Scripture: Psalm 137:1-9, Jonah 3:1-10 – 4:4
June 5, 2016
Rev. Bill Maury-Holmes
And I guess that I will never find out, which one of you wrote with a greasy lipstick
Babylon must fall
Babylon must fall
Babylon must fall
on the bathroom mirror
Catholic Discipline, “Underground Babylon”
“So what are we going to do about ISIS?” There it was, THE question. It didn’t take long to get there from a pleasant chat about our dogs this last Memorial Day morning at the bagel shop. When people find out that I teach World Religions it tends to come quickly these days. The horrors of December 2, here in our own community – six months ago now – are too close, as are those of Lebanon, Afghanistan, Paris, Nigeria, Belgium, Libya, Egypt and the ongoing tragedy in the primary region that contains Iraq and Syria.
John and his wife Annette are nearing their 70s, I would guess. He is a lawyer from Phoenix, successful enough to have a second home on Coronado. They are Mormons and somewhat savvy about religious nuances. He clearly knew the differences between Sunni and Shia Islam, between the vast majority of faithful Muslims and their violent outliers, and they have even visited Islam’s third holiest site, the Dome of the Rock mosque in Jerusalem. His question seemed honest to me.
What do we do in response to those who are bent upon our destruction (and, moreover, that of a lot of other people)? Those who not only wish ill upon us but act on it in vicious and cynical ways? I didn’t have any quick answers for him and I don’t have any quick answers for myself or you either. Rather than trade in false simplicity, I would rather look today at a too –familiar tale and what it tells us about the human heart when revenge is all that we can conceive. We may not find much of God in Jonah the very reluctant prophet, but we may find a lot of God around him in the story that famously bears his name.
It starts “Now the word of the Lord came to Jonah” and, in response, Jonah went. Oh did he ever go! He went as far away as he could from where the Lord had called him to go. The Lord tells him to head east, towards Nineveh, towards what we know to be modern northern Iraq and give them a divine warning for their violence and wickedness. No thanks, responds Jonah. I think I’ll head west, get me a one-way ticket on a boat and aim for southern Spain, as far away on the Mediterranean as I can get. I’ve heard it’s real nice. The text even adds the odd detail that Jonah pays for the ticket himself. He’ll pay to get away from what God wants done!
Our character of Jonah is an interesting one. An obscure prophet in the 8th century BCE, he is seemingly re-purposed for a dark comedy with a potent message. “Jonah” means “dove” in Hebrew, reminding us of the first dove and the olive branch in the early chapters of Genesis, after the flood has receded and it becomes clear that land is near, life will go on and not all things were destroyed. The problem is that this Jonah is no agreeable bearer of peace and good news. Perhaps it would be better to have called him “hawk” or even “vulture.”
For, to put it indelicately, we learn that this Jonah is something of an asshole, a racist jerk whose hatred of another group is far more powerful in his life than a miraculous work of God’s mercy upon those same loathsome people. It appears that human hate can sometimes be more determinative than divine love and kindness, even amongst those who know the splendor of divine love. We will see more.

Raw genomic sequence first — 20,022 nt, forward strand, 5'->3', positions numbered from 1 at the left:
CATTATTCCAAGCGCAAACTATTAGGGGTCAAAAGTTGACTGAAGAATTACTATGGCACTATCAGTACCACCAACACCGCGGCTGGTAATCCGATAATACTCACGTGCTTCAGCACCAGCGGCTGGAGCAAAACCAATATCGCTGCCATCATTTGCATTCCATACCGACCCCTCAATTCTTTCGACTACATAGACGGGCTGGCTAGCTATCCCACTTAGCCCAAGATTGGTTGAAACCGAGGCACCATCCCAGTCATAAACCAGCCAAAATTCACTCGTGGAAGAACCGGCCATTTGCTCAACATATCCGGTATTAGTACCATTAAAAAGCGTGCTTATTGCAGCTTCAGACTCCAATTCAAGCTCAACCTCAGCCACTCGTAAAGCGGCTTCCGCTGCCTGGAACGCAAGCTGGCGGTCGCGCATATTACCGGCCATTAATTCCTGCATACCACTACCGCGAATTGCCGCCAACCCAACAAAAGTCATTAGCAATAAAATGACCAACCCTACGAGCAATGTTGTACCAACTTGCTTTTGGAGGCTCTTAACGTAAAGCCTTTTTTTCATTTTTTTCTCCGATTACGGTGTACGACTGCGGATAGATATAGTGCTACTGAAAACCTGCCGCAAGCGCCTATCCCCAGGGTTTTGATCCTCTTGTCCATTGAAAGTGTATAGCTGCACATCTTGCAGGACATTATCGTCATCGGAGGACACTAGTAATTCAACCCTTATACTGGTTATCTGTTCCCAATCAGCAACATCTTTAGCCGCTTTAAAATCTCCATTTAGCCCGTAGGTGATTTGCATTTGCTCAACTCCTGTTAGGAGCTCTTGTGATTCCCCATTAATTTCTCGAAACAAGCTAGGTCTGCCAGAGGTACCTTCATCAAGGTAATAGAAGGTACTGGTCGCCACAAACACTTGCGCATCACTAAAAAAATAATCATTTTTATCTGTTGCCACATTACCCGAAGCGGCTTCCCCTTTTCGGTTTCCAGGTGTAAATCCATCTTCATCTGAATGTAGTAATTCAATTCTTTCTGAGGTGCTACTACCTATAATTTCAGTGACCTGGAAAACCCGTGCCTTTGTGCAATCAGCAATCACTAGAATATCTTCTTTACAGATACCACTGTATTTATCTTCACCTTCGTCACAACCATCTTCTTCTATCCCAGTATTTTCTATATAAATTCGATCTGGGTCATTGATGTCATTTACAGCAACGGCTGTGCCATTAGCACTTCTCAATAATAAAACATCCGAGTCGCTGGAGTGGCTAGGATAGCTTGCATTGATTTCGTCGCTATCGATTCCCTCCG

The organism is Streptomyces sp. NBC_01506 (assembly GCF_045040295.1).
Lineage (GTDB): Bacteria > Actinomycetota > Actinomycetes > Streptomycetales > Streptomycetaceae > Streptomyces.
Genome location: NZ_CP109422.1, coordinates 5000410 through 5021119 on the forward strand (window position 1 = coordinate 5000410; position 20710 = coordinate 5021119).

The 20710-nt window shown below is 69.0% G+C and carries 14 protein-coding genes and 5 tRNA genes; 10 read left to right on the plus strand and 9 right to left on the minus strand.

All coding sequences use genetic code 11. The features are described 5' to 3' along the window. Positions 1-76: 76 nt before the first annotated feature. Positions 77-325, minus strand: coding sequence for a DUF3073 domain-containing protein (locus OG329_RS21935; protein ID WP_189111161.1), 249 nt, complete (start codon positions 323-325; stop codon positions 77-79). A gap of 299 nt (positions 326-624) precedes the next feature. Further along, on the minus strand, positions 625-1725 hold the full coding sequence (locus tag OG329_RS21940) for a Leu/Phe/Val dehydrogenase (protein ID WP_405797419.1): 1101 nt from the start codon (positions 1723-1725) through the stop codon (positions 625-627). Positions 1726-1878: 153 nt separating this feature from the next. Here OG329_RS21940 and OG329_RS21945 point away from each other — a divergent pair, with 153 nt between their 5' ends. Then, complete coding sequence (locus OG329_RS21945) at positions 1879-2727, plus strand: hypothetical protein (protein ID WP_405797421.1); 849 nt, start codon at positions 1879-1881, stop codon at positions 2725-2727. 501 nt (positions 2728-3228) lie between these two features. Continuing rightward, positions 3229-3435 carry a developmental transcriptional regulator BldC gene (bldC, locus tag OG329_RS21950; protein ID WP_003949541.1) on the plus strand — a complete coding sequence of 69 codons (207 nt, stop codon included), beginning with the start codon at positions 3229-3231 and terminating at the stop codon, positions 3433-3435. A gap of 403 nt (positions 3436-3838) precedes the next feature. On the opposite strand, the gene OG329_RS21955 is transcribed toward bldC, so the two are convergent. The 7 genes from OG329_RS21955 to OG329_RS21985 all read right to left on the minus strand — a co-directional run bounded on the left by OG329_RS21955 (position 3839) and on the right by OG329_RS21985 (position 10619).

Jonah doesn’t get far in his voyage of avoidance before it all goes awry. A mighty storm comes upon the sea and in short time it becomes clear to all onboard – all folks seeking divine deliverances from certain watery death – that Jonah is cause for the fury. He outs himself and tells them to throw him overboard, a sacrifice to wrath. Nevertheless, out of basic human decency for one’s fellow, the crew tries to row the boat back to land, finally agreeing to Jonah’s request only when it becomes clear that they will all be goners otherwise. Here comes our big fish, swallowing Jonah as the comedy continues. The Mediterranean has some big fish – bluefin tuna anyone? This time though it is Jonah sushi.
How does one become a jerk of Jonah proportions? Many ways perhaps, but Psalm 137 gives us insight into some historical background from where may come such intense animosity. In three centuries the Jews were twice overrun, defeated and slaughtered by marauders from lands that today we label Iraq. In the 8th century it came from the northern Assyrians (721 BCE), in whose empire one of the leading cities was Nineveh. In the 6th century (586 BCE) it came from the Babylonians further south. The Babylonians really did a number on Israel, leveling much of the place (including Jerusalem), killing countless and hauling some of those who remained to a prison exile far from home. It can be noted that none of this was done in accordance with the rules of the Geneva Convention.
Psalm 137 is a lament, a song of pain cried out towards God and the universe. It is the blues if you will, and one of the darkest bits of scripture in the whole Bible. Addressing the experience of those exiled to Babylon, it tells of a brutalized people, the mockery and sorrow they endure and the longing they have for their former lives when they knew that they were God’s people and life was good. So says one of their captors, “Hey boy! Sing me one of them cute little ditties about Zion, wontcha? You know, ‘I will enter his courts with thanksgiving in my hearts, I will enter his courts with praise.’ Oh wait, clumsy me, we destroyed your temple. I guess that’s a sore topic!”
But it’s not just the land that has been taken from the people. It was their very future, the next generation, their kids. This is where Psalm 137 turns most brutal and likewise suggests the depth of savagery that Israel had undergone at the hands of the Babylonian conquest. “O daughter Babylon, you devastator! Happy shall they be who pay you back!” We find here a desire for revenge based on reciprocity, an eye for an eye, a tooth for a tooth, a life for a life. Most horribly, a smashed child for a smashed child.
So Jonah may be an example and a mouthpiece for the anguish of a ravaged people, the Jews who watched powerlessly as their own small children were murdered in front of them. In this, the normal darkness of the human soul cannot but help fantasize of payback. After all, “he who lives by the sword dies by the sword,” and man, would Jonah like to see that happen to the people of Nineveh (and maybe their little ones!) right about now.